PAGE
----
The size effect in ferroelectrics is examined by considering the semiconductivity of the ferroelectric. This approach is applied to a theoretical investigation of the stability of the spontaneous polarization in a ferroelectric film on a semiconductor using a homogeneous Ginzburg-Landau theory. The band structure in the ferroelectric/insulator/semiconductor is rigorously incorporated in the theory, as if for a conventional semiconductor heterostructure such as GaAs/(Ga, Al)As. The carriers generated in the ferroelectric are found to change drastically the stability of the spontaneous polarization and its size effect. Numerical and simple analytical results are presented for (Formula presented) and, mostly, for (Formula presented) The spontaneous polarization in a single-domain ferroelectric on a semiconductor is shown to be bistable and induce a semiconductor space charge (Formula presented) The value of (Formula presented) is a tiny fraction of the spontaneous polarization and agrees with experimentally estimated values. Namely, the experimental quasiequilibrium (Formula presented) values are mostly intrinsically limited by the heteroband structure, not by the technological difficulties. Moreover, the (Formula presented) value for a finite insulator thickness was found to be mainly determined by the insulator thickness and the semiconductor properties of the ferroelectric, and was relatively insensitive to the ordinary ferroelectric properties and the trap densities at the interface. The theory forecasts possible limitations of the transistors using this structure. Nonetheless, a long retention of the semiconductor space-charge (Formula presented) by a very thin ferroelectric can be realized by the advancement of the technology. Additionally, the stability of very thin ferroelectrics on semi-insulating substrates and the switching of ferroelectrics on parent materials of the high-(Formula presented) superconductors are successfully explained.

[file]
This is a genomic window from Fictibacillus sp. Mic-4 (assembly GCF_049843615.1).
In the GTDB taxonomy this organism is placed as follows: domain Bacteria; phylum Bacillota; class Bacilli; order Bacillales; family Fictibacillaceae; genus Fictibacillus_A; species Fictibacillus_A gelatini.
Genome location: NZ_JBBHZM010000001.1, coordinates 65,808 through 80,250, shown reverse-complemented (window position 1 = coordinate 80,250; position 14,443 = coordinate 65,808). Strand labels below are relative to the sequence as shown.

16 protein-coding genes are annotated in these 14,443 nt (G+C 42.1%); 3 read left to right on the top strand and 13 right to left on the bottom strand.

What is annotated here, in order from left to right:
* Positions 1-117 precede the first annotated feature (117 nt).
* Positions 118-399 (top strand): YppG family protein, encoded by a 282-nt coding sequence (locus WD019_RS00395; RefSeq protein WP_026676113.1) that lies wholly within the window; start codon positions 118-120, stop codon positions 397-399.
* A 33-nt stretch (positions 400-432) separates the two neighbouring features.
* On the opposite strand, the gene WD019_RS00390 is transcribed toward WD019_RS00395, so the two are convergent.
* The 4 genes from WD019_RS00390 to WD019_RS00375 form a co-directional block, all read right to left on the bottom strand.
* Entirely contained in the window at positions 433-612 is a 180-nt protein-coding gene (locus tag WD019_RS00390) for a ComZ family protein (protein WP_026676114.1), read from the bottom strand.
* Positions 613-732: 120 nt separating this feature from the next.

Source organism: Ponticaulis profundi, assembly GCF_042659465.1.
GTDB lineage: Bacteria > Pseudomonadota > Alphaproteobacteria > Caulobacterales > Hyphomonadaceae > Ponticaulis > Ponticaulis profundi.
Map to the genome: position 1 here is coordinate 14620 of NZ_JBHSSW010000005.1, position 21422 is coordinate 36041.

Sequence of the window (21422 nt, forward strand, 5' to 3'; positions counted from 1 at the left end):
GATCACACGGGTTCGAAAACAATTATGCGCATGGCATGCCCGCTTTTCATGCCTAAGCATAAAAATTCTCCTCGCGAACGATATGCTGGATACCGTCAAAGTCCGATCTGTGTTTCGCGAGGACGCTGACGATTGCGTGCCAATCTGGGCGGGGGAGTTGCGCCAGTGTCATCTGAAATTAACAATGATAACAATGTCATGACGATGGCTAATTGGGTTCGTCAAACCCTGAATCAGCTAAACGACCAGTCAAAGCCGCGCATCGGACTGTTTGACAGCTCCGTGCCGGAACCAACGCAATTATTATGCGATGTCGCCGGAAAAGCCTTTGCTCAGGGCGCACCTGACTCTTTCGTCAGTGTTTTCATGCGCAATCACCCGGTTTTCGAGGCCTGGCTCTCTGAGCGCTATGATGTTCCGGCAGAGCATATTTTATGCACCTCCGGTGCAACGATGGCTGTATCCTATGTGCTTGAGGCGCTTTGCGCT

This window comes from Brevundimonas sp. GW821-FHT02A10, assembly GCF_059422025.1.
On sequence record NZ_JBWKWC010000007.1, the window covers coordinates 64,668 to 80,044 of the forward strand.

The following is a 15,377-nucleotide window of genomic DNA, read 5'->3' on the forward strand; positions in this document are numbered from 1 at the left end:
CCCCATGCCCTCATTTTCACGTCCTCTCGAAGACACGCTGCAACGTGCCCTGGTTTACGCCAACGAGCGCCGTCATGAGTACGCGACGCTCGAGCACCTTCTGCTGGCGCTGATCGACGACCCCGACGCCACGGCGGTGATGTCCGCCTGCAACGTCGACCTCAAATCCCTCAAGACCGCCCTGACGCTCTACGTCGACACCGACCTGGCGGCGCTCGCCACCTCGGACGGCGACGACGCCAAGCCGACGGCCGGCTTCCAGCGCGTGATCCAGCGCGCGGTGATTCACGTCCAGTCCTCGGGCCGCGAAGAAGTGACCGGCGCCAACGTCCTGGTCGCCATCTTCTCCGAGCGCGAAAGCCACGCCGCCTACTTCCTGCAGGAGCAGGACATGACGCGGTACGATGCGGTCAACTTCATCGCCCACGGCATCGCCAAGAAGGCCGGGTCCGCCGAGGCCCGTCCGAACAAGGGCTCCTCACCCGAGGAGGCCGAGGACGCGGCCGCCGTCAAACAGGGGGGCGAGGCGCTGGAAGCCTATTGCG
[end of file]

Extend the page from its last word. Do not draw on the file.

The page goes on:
|Number of pages||16|
|Journal||Physical Review B - Condensed Matter and Materials Physics|
|Publication status||Published - Jan 1 1998|
All Science Journal Classification (ASJC) codes
- Electronic, Optical and Magnetic Materials
- Condensed Matter Physics